Mass Media in Turkey
According to Digopaul, Turkey has around 50 daily newspapers. Almost all the major Istanbul newspapers are also printed in Ankara and Izmir, some also in Adana. Among the most serious and influential are Milliyet (The Nation, founded in 1950) and Cumhuriyet (Republic, founded in 1924).
The largest newspapers are the Istanbul newspapers Milliyet (circulation approx. 630,000), Sabah (Morning, founded in 1985, ca. 550,000), Hürriyet (Freedom, founded in 1948, ca. 543,000), and Zaman (Time, founded in 1962, about 210,000). Zaman was taken over by the authorities in 2016, and the website was closed, due to the newspaper’s association with the minister Fetullah Gülen’s movement. The newspaper’s archive of previous articles was made unavailable. The Radical newspaper (circulation 25,000 in 2013) was also influential, but was closed down by the owners in March 2016.
The largest in the Aegean area is the Izmir newspaper Yeni Asir (New Century, founded in 1895, circulation approx. 60,000). The weekly newspaper Girgir (Fun, circulation about 550,000) is known for his political satire.
Turkey’s first newspaper, Le Spectateur Oriental, was founded in Izmir in 1821 and was purely French-speaking. In 1831, Sultan Mahmut 2 decided that a newspaper should be published in Turkish. It is called Takvim-i Vekayi (Chronicle of Events) and published 15-20 times a year.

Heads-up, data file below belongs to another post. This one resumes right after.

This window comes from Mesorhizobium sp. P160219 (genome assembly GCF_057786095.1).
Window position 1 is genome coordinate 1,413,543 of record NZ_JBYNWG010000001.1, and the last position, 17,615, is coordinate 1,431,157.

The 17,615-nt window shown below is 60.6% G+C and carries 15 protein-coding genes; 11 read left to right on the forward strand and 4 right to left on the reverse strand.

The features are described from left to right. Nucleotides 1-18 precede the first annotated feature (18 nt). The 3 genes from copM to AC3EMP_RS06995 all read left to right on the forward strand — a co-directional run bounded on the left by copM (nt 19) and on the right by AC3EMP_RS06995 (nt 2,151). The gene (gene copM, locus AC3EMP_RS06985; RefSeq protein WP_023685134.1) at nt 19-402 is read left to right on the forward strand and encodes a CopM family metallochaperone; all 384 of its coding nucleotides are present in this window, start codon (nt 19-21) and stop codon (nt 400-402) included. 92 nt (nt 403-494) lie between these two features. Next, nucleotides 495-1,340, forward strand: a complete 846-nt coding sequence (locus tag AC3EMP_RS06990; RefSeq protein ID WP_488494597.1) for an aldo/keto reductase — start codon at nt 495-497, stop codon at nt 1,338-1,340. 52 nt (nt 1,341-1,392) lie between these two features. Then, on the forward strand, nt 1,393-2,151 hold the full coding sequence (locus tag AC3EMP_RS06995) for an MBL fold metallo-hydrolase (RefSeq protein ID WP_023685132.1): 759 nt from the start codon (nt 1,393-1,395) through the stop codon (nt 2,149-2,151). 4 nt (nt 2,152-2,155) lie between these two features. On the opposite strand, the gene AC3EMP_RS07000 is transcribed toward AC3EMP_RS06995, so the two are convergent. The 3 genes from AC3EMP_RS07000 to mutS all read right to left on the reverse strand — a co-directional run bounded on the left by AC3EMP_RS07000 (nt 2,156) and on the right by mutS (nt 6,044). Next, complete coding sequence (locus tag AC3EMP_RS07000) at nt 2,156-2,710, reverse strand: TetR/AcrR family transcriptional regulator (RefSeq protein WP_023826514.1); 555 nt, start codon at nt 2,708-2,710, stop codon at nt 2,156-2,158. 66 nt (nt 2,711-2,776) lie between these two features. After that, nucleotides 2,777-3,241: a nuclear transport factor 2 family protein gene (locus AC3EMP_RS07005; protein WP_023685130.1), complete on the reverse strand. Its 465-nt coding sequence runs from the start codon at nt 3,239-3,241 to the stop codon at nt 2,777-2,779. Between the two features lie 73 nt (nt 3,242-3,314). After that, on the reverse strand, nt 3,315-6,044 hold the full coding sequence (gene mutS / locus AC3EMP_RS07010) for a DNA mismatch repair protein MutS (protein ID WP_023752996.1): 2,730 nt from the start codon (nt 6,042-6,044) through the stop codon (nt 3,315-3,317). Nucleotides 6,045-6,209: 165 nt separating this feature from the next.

The first real newspaper in Turkish was Ceride-i Havadis, which was started by the Englishman William Churchill in 1849. In 1860 followed the news newspaper Tercüman-i Ahval (Interpreter of Events).
Political events in the country have played a significant role in the development of newspapers. When the Republic was introduced in 1923, it caused a backlash for the press. The introduction of the Latin alphabet in 1928 also led to the decline of the newspapers because the public did not understand what was written there.
After the military coup in 1980, the press was subjected to strict self-censorship. The authorities also intervened directly with newspapers and magazines. Restrictions on press freedom also continued under civilian rule later. The Kurdish issue, political Islam and the role of the military are very sensitive issues to address, and reports and unwanted statements on these issues can lead to arrest and prosecution. Radio and television stations may also be suspended to address these issues. After Turkey applied for EU membership, the treatment of the press was somewhat more cautious.
During the AKP’s reign, press freedom has been greatly weakened, due to several factors. The first is the media owner’s restriction of editorial freedom. Most media companies are owned by large industrial groups that have interests in good relations with the authorities, especially in connection with public contracts. This has led to owners censoring their own newspapers and dismissing editors and journalists.
The second factor is the low degree of professional organization among journalists (around five per cent). This in turn is due to aggressive pressure on trade union organization from the owners. In some cases, the owners have dismissed the entire journalistic staff and restarted the newspaper.